Of the Yougov-Cambridge poll carried out among 2,027 adults, a full 81% of respondents agreed with the statement “Religious practice is a private matter and should be separated from the political and economic life of my country”. Only 6% disagreed.
When asked “Do you regard yourself as belonging to any particular religion?” 53% said no while 42% said yes
76% said that religious leaders should not influence how people vote in elections (6% thought they should)
71% said that religious leaders should have no influence over the decisions of the government (8% said they should)
65% said that Britain would not be a better place if more religious leaders held public office. (7% said it would)
Source:NSS Newsletter 21 September 2012
Copied from this month’s newsletter from the NSS:
“The National Secular Society is concerned that religious organisations are exempt from some equality laws and can discriminate in who they employ or promote. Dr Johnsen’s own research (pdf) has found that there is a glass ceiling for staff without faith in some faith-based organisations even though those staff are just as committed and motivated as staff with faith.
“There is a simple answer that will allay suspicions and remove many objections – and that is to bring in a simple piece of legislation. It should make public funding of services provided to the public by religious groups contingent on:
No proselytising as part of this work and no religious demands being made at the point of service.
No discrimination over service users – i.e. be available to everyone.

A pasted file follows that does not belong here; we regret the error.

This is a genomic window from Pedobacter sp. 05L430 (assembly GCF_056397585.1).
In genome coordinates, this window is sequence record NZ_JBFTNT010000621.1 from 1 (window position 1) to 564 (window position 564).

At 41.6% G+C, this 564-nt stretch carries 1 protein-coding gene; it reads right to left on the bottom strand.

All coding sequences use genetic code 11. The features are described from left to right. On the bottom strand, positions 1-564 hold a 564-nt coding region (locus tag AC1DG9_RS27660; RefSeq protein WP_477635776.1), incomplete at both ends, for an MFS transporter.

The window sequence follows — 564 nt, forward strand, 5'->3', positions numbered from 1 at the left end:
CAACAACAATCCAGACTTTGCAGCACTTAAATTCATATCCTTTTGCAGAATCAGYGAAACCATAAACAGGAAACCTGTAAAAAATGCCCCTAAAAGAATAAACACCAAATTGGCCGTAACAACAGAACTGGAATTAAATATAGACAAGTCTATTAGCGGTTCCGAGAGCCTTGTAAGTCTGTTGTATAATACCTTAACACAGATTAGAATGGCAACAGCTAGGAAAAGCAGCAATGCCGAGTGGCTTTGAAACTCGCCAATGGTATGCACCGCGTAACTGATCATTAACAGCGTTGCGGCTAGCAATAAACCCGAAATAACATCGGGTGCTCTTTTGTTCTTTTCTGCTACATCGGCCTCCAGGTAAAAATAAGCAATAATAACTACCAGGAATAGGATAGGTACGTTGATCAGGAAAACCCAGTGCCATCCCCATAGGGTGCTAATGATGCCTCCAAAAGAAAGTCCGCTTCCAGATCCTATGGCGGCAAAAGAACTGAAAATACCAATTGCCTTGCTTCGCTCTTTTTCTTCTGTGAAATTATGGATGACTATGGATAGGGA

No discrimination in employment (including on grounds of religion or belief, something neither Labour nor Conservative governments have been prepared to require, despite these jobs while in the public sector being with equal opportunities employers)
“If such a law were put in place it would remove many of the barriers that at present stand in the way of religious groups being involved in service provision. It would also protect vulnerable service users from exploitation by those who won’t be able to resist the opportunity to foist religion on to them,” said Terry Sanderson.
He continued: “Although these organisations are supposed to improve social cohesion, the current Government has selected the Church of England as its favoured partner to lead the faith-based welfare contribution through the Near Neighbours programme. This aims to ‘help people from different faiths get to know and understand each other better and to encourage people of different faiths, or no faith, to come together for initiatives that improve their local neighbourhood’. Favouring the Church of England does not send out a message that all faith groups and people of no faith are equal, as Johnsen herself admits when she calls the decision ‘anachronistic’.”